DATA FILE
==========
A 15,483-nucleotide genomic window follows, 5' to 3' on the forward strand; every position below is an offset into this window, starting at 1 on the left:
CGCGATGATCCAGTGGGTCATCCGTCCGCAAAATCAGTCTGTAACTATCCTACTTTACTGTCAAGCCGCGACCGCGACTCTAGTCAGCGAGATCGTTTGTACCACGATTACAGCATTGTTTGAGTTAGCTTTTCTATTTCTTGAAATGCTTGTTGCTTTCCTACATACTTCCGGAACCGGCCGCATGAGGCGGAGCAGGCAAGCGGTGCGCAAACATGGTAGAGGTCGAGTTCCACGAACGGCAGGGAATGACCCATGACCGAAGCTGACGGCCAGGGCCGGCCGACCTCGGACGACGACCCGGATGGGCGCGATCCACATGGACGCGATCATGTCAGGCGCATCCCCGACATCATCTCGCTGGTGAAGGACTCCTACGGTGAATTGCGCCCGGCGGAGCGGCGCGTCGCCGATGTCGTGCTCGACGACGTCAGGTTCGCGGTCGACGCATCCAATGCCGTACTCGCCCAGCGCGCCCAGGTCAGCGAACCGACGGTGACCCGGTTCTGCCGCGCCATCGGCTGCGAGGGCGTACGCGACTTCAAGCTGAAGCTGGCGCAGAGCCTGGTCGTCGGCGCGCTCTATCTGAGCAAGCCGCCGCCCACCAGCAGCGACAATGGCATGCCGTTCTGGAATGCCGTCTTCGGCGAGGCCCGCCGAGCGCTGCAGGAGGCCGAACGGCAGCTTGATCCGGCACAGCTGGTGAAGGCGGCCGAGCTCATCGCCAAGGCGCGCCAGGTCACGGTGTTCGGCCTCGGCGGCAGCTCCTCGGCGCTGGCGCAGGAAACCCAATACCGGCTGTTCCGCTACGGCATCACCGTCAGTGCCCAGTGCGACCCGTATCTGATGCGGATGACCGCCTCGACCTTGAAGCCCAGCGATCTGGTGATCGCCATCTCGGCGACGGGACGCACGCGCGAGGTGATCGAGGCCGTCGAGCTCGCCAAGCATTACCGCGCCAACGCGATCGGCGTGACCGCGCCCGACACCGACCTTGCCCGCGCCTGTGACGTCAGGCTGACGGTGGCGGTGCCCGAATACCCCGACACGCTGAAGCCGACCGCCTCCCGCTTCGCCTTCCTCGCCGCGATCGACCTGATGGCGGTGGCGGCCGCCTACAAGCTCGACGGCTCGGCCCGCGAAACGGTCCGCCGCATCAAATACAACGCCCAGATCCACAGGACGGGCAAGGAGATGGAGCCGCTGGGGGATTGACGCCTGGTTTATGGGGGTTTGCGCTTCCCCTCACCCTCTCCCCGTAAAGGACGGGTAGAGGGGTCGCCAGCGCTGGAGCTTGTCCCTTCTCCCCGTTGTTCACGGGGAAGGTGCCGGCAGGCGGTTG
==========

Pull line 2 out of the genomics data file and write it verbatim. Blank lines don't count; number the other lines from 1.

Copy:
CGCGATGATCCAGTGGGTCATCCGTCCGCAAAATCAGTCTGTAACTATCCTACTTTACTGTCAAGCCGCGACCGCGACTCTAGTCAGCGAGATCGTTTGTACCACGATTACAGCATTGTTTGAGTTAGCTTTTCTATTTCTTGAAATGCTTGTTGCTTTCCTACATACTTCCGGAACCGGCCGCATGAGGCGGAGCAGGCAAGCGGTGCGCAAACATGGTAGAGGTCGAGTTCCACGAACGGCAGGGAATGACCCATGACCGAAGCTGACGGCCAGGGCCGGCCGACCTCGGACGACGACCCGGATGGGCGCGATCCACATGGACGCGATCATGTCAGGCGCATCCCCGACATCATCTCGCTGGTGAAGGACTCCTACGGTGAATTGCGCCCGGCGGAGCGGCGCGTCGCCGATGTCGTGCTCGACGACGTCAGGTTCGCGGTCGACGCATCCAATGCCGTACTCGCCCAGCGCGCCCAGGTCAGCGAACCGACGGTGACCCGGTTCTGCCGCGCCATCGGCTGCGAGGGCGTACGCGACTTCAAGCTGAAGCTGGCGCAGAGCCTGGTCGTCGGCGCGCTCTATCTGAGCAAGCCGCCGCCCACCAGCAGCGACAATGGCATGCCGTTCTGGAATGCCGTCTTCGGCGAGGCCCGCCGAGCGCTGCAGGAGGCCGAACGGCAGCTTGATCCGGCACAGCTGGTGAAGGCGGCCGAGCTCATCGCCAAGGCGCGCCAGGTCACGGTGTTCGGCCTCGGCGGCAGCTCCTCGGCGCTGGCGCAGGAAACCCAATACCGGCTGTTCCGCTACGGCATCACCGTCAGTGCCCAGTGCGACCCGTATCTGATGCGGATGACCGCCTCGACCTTGAAGCCCAGCGATCTGGTGATCGCCATCTCGGCGACGGGACGCACGCGCGAGGTGATCGAGGCCGTCGAGCTCGCCAAGCATTACCGCGCCAACGCGATCGGCGTGACCGCGCCCGACACCGACCTTGCCCGCGCCTGTGACGTCAGGCTGACGGTGGCGGTGCCCGAATACCCCGACACGCTGAAGCCGACCGCCTCCCGCTTCGCCTTCCTCGCCGCGATCGACCTGATGGCGGTGGCGGCCGCCTACAAGCTCGACGGCTCGGCCCGCGAAACGGTCCGCCGCATCAAATACAACGCCCAGATCCACAGGACGGGCAAGGAGATGGAGCCGCTGGGGGATTGACGCCTGGTTTATGGGGGTTTGCGCTTCCCCTCACCCTCTCCCCGTAAAGGACGGGTAGAGGGGTCGCCAGCGCTGGAGCTTGTCCCTTCTCCCCGTTGTTCACGGGGAAGGTGCCGGCAGGCGGTTG